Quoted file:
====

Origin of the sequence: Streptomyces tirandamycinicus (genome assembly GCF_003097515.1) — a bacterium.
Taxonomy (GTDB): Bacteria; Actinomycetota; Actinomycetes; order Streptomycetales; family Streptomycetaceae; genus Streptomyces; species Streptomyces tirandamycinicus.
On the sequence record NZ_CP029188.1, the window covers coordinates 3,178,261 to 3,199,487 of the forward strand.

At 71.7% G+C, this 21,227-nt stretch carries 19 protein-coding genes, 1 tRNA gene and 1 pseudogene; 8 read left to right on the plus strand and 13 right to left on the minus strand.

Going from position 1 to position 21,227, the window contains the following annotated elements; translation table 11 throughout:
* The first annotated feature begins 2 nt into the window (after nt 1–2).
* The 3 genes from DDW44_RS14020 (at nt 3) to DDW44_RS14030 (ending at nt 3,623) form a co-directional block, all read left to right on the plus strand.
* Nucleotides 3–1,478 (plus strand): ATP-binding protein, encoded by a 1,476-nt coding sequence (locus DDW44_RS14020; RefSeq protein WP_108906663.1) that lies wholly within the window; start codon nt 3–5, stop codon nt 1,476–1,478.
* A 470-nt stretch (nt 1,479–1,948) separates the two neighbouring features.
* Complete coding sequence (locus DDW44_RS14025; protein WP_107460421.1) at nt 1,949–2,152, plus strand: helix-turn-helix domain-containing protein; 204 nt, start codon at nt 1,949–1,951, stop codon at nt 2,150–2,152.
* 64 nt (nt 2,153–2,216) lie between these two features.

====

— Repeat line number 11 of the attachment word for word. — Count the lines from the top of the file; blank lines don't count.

* 64 nt (nt 2,153–2,216) lie between these two features.